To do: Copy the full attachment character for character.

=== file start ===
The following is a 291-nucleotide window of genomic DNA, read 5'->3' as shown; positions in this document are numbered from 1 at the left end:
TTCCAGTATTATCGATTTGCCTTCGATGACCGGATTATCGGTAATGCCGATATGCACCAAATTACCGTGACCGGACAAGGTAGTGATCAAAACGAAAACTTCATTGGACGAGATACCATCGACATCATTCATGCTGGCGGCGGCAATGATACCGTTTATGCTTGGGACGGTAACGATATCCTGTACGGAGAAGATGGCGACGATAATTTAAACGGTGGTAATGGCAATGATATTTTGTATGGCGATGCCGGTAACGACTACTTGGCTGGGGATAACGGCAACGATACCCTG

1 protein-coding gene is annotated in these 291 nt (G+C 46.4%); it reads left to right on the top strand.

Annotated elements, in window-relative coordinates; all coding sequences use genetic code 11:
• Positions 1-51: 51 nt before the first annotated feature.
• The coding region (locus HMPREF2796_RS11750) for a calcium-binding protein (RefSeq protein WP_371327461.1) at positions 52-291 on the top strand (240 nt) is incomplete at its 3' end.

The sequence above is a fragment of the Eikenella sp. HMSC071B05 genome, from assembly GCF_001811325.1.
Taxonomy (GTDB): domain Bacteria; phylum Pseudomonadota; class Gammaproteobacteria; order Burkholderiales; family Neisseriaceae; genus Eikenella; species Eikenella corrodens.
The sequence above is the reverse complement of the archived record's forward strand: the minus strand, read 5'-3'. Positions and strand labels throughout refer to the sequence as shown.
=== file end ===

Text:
The following is a 291-nucleotide window of genomic DNA, read 5'->3' as shown; positions in this document are numbered from 1 at the left end:
TTCCAGTATTATCGATTTGCCTTCGATGACCGGATTATCGGTAATGCCGATATGCACCAAATTACCGTGACCGGACAAGGTAGTGATCAAAACGAAAACTTCATTGGACGAGATACCATCGACATCATTCATGCTGGCGGCGGCAATGATACCGTTTATGCTTGGGACGGTAACGATATCCTGTACGGAGAAGATGGCGACGATAATTTAAACGGTGGTAATGGCAATGATATTTTGTATGGCGATGCCGGTAACGACTACTTGGCTGGGGATAACGGCAACGATACCCTG

1 protein-coding gene is annotated in these 291 nt (G+C 46.4%); it reads left to right on the top strand.

Annotated elements, in window-relative coordinates; all coding sequences use genetic code 11:
• Positions 1-51: 51 nt before the first annotated feature.
• The coding region (locus HMPREF2796_RS11750) for a calcium-binding protein (RefSeq protein WP_371327461.1) at positions 52-291 on the top strand (240 nt) is incomplete at its 3' end.

The sequence above is a fragment of the Eikenella sp. HMSC071B05 genome, from assembly GCF_001811325.1.
Taxonomy (GTDB): domain Bacteria; phylum Pseudomonadota; class Gammaproteobacteria; order Burkholderiales; family Neisseriaceae; genus Eikenella; species Eikenella corrodens.
The sequence above is the reverse complement of the archived record's forward strand: the minus strand, read 5'-3'. Positions and strand labels throughout refer to the sequence as shown.